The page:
Court of Appeals:

 

Gennardo v. Gennardo, No. 85370-COA, Order Affirming in Part, Reversing in Part, and Remanding (Unpublished Disposition, Nov. 22, 2023)

The parties married in 2002 and have three children. In May 2019, Dad filed a complaint for divorce. Mom struggled with extreme alcohol abuse and sometimes exhibited violent behavior. The district court (T. Arthur Ritchie) made specific best interest findings as to NRS 125C.0035(4) and concluded it was in the children’s best interest to have the parties share legal custody, with Dad having primary physical custody.

After Dad’s employer terminated his Nevada job but offered him a position in Texas he filed a motion seeking the children’s relocation to Texas. The district court temporarily granted his motion in advance of an evidentiary hearing. The district court never set or held an evidentiary hearing and a year later just entered a final decree concluding that the relocation was granted and would be permanent. Mom asked for reconsideration which the court denied. Mom appealed.

The COA found that the district court erred in its application of NRS 125C.0025’s custodial preference. However, they also found that the error did not affect the result because substantial evidence supported the best interest findings and custody decision. So, the COA did not reverse the decision to grant primary physical custody to Dad.

The COA found that the district court abused its discretion in relying on the de facto sole physical custody arrangement. The district court’s disregard of mom’s 16 years of primary caretaking was clearly erroneous. However, Mom did not show that the result of the hearing would have been different in the absence of the district court’s errors. The district court made numerous best interest findings in favor of Dad that were supported by substantial evidence.

The COA concluded that the district court did not abuse its discretion when it verbally permitted the children to temporarily relocate with Dad prior to conducting an evidentiary hearing. It is within the district court’s discretion to allow the temporary relocation under NRS 125C.0045(1)(a).

Lastly, the COA found that the district court abused its discretion in permitting the permanent relocation of the children to Texas without conducting an evidentiary hearing. There are required statutory findings under NRS 125C.007, and actual evidence is to be presented at an evidentiary hearing. In turn, mom’s constitutionally protected due process rights were violated. Therefore, the relocation matter was remanded for expeditious proceedings.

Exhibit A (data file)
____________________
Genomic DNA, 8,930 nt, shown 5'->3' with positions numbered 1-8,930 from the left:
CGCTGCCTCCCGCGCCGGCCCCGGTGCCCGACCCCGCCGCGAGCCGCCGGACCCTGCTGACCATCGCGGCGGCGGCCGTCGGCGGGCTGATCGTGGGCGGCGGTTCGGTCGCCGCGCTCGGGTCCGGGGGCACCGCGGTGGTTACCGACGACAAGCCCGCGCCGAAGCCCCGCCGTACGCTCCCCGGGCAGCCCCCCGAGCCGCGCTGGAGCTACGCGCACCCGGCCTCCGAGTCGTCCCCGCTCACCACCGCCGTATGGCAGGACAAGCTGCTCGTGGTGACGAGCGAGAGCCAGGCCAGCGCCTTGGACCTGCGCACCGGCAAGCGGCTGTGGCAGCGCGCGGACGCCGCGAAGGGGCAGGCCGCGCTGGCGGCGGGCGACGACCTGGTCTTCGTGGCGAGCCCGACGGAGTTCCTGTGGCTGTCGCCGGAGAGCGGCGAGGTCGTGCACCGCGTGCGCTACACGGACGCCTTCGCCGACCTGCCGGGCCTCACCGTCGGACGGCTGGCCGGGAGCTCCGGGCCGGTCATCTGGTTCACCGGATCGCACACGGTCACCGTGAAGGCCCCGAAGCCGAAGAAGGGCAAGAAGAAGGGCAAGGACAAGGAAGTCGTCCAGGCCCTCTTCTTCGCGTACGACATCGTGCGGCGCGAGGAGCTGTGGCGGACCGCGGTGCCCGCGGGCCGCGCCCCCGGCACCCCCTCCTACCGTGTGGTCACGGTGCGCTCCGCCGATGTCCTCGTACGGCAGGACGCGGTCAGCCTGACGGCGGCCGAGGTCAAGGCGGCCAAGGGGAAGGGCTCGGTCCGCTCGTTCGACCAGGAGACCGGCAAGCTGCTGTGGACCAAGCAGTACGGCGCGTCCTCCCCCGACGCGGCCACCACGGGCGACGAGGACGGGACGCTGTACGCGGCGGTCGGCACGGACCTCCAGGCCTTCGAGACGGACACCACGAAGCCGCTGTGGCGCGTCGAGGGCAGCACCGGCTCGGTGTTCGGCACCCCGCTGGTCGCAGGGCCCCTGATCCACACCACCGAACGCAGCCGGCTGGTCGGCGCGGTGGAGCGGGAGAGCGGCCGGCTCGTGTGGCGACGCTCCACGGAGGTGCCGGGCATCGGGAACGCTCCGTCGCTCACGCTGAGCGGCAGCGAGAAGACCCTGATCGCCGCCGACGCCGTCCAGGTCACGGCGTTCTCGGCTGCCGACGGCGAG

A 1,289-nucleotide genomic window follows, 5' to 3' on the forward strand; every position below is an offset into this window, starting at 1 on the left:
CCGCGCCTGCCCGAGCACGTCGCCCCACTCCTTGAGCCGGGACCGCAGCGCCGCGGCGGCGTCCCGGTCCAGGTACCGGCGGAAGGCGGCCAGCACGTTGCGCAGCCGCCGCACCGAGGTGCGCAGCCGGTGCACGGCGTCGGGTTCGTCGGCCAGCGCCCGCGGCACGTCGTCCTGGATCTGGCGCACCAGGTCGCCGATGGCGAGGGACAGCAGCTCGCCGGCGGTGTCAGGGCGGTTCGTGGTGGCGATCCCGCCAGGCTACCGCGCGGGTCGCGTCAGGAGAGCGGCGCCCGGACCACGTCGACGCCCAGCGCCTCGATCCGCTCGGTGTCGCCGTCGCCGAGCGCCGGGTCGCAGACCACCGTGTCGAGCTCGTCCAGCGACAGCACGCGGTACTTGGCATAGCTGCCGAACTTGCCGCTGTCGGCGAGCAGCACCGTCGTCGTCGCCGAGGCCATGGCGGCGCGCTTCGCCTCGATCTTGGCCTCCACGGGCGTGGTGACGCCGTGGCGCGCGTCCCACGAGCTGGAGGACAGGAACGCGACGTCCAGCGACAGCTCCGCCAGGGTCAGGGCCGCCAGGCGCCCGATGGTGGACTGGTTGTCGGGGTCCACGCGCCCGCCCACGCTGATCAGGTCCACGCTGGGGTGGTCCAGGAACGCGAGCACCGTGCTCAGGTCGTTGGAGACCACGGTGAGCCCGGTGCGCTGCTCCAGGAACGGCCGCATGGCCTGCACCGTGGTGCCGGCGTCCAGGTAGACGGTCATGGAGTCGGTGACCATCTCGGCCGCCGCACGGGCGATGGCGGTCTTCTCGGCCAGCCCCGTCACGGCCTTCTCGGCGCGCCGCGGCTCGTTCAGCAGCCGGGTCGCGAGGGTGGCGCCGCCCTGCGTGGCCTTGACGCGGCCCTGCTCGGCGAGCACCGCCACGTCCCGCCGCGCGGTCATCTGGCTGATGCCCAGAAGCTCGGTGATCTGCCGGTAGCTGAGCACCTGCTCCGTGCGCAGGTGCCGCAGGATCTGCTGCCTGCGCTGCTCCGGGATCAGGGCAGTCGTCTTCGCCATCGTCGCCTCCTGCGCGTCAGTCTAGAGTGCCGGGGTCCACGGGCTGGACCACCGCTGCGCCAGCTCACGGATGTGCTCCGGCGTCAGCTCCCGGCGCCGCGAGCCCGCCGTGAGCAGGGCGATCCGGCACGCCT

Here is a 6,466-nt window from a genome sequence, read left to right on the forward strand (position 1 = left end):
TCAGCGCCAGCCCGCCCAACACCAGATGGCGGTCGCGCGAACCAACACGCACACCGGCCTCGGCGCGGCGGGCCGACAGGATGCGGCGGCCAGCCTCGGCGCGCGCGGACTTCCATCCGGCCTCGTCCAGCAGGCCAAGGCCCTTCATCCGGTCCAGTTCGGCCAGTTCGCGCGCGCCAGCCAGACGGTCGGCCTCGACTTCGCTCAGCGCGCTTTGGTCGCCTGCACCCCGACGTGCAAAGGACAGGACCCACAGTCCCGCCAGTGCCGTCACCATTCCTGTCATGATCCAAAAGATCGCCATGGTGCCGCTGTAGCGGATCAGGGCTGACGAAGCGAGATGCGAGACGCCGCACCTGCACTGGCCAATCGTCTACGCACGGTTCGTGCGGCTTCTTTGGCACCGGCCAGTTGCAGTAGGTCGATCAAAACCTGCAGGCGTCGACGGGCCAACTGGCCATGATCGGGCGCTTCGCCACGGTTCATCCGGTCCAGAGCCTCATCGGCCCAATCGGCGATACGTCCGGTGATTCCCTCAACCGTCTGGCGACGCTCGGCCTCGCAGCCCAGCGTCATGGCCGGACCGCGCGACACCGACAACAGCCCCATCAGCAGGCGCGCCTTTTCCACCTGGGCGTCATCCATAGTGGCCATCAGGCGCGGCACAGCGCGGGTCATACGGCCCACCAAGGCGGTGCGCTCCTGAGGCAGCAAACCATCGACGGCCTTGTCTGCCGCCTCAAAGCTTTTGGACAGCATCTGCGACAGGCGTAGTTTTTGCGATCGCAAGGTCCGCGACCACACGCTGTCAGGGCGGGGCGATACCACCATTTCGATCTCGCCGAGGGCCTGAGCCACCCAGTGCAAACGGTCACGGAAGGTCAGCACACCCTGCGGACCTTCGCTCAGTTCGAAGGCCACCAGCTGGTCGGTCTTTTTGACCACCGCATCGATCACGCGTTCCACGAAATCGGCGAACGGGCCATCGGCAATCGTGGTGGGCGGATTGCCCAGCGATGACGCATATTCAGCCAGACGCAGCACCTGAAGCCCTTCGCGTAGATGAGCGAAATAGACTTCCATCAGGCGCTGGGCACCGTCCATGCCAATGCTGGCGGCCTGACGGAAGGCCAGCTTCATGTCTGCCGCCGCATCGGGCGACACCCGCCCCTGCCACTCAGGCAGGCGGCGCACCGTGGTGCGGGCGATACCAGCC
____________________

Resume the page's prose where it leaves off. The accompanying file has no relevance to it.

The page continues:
Anderson v. Blecha, No. 86292-COA, Order of Affirmance (Unpublished Disposition, Nov. 27, 2023)

Parties are parents of a minor child. Dad had primary physical custody and Mom was entitled to parenting time during certain holidays and school breaks. Mom learned that child’s half-sister reported that Dad had been abusing the children and consuming alcohol in excess to a school counselor.

Mom refused visitation with Dad and he returned to Nevada and filed a motion for an order to show cause. Mom filed a motion to modify child custody. After an evidentiary hearing, the district court (Kriston Hill) granted Mom’s motion to modify and granted her primary physical custody subject to Dad’s parenting time on certain holidays and school breaks. Dad appealed.

The Court of Appeals affirmed the district court’s decision finding that the district court did not abuse its discretion in modifying the physical custody arrangement and further concluding that the district court’s finding that Dad had an “absolute inability to co-parent” was supported by substantial evidence.

In making a custody determination, the district court’s sole consideration is the best interest of the child, NRS 125C.0035(1), and the court must consider the best interest factors set forth in NRS 125C.0035(4). The district court found that six of the factors favored Mom.

Lastly, Dad’s argument regarding the district court judge not recusing herself from the matter was waived because he stated that he believed her that she did not harbor any ill will toward him. The mere fact that the district court judge and Dad had gone to school together more than 20 years earlier does not, by itself, constitute an “extreme showing of bias [that] would permit manipulation of the court and significantly impede the judicial process and the administration of justice.”

 

Toliver v. Toliver, No. 85877-COA, Order of Affirmance (Unpublished Disposition, Nov. 29, 2023)